Become curious again
Curiosity is the gap between what we know and what we do not know, and curiosity triggers dopamine production in the brain. Dopamine is known as a reward neurotransmitter, and it helps our brains think outside the box to solve problems using novel methods or ideas.
Believe in wellness
Healthy people accomplish more, and we should lead by example. Create workout spaces in the office building and set aside time for these facilities to be used. Revamp the cafeteria and vending machines to promote good eating habits. Also, recognise that sleep deprivation can make it easier for people to get sick. No one should be working a 15-hour day and then come right back to work.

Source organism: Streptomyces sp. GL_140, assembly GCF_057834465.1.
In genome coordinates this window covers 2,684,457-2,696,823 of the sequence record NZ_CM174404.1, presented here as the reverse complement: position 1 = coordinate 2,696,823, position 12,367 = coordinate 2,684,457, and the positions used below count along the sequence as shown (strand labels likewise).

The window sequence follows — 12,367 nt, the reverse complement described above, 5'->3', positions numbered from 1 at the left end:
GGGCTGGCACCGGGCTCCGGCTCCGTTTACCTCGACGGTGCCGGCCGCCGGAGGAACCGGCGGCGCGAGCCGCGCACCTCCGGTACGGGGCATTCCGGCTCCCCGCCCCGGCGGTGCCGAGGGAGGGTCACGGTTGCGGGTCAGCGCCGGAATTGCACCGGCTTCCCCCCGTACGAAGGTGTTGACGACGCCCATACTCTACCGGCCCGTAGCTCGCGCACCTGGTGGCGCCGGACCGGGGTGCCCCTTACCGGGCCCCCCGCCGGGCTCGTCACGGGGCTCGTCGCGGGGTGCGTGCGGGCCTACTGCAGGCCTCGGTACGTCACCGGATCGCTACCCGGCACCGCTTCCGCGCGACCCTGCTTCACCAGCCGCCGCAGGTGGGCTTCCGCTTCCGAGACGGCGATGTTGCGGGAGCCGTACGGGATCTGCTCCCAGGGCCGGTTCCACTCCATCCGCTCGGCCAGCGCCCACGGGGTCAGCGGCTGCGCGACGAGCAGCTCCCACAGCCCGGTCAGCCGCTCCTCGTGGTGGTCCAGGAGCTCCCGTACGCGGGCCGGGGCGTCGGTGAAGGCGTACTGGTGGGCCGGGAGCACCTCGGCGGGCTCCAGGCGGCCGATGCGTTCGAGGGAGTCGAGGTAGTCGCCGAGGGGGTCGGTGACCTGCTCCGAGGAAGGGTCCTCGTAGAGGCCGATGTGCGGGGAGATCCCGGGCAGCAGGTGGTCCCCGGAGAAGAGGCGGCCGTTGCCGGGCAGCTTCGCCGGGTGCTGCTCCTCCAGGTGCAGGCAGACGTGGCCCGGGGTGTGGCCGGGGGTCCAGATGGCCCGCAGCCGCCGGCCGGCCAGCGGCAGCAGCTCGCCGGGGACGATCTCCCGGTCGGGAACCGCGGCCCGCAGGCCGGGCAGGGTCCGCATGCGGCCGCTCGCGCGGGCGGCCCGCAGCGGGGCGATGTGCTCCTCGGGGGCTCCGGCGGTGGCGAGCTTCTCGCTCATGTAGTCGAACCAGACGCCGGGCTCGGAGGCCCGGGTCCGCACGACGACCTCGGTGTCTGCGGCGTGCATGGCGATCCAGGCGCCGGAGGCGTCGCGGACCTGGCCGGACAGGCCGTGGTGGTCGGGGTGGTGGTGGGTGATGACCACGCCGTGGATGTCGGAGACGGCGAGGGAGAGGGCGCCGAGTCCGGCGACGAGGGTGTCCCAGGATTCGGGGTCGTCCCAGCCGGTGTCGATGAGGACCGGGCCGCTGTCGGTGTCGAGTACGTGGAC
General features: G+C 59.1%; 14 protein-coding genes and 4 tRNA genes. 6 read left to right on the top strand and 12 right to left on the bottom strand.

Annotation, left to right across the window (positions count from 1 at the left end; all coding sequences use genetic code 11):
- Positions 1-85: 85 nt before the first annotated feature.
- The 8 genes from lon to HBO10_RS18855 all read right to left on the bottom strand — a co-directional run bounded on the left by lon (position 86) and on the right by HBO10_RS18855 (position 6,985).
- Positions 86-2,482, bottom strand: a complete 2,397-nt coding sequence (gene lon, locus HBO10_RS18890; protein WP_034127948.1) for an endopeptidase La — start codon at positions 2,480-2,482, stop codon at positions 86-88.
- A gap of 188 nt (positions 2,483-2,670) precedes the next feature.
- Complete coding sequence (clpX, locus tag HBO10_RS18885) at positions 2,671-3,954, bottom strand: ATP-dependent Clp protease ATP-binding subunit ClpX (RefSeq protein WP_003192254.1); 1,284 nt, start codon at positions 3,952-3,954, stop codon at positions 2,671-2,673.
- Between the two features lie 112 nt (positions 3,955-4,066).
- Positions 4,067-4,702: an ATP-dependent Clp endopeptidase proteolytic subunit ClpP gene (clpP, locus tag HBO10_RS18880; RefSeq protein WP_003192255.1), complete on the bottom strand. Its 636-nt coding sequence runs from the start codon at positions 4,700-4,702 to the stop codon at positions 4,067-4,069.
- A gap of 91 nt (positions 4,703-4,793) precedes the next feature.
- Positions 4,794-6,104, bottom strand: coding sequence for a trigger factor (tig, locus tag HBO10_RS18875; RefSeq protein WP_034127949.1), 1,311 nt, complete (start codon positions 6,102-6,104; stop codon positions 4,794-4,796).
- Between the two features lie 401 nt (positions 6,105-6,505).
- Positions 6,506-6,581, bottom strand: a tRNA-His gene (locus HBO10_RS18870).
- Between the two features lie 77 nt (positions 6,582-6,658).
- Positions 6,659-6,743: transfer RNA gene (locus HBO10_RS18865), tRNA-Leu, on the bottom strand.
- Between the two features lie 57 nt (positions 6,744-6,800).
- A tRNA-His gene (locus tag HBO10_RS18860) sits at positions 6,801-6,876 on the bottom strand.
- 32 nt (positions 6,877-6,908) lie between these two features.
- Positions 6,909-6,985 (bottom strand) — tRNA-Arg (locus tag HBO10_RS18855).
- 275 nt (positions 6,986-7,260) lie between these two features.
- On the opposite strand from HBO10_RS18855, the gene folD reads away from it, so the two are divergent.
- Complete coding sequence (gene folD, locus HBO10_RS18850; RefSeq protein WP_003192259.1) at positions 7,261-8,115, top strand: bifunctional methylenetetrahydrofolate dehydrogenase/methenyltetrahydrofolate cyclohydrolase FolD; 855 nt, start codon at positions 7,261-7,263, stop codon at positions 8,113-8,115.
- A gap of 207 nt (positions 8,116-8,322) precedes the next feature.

Embrace AI and explore what it can do for you
Artificial intelligence is already here, and its use will continue to become more widespread. Instead of fearing the unknown, explore what AI can do for you as a leader. AI will continue to develop at a rapid pace, and leaders in the ‘imagination age’ must have the courage and foresight to position themselves to fully utilise this technology.
Leaders in the modern era must break free of old traditions and routines.
Neuroscience has shown our brains are very capable of change and the leadership styles needed today will inspire and shape the future for businesses of every size. When we embrace diversity and create the conditions required for learning, we create healthy, curious and innovative brains.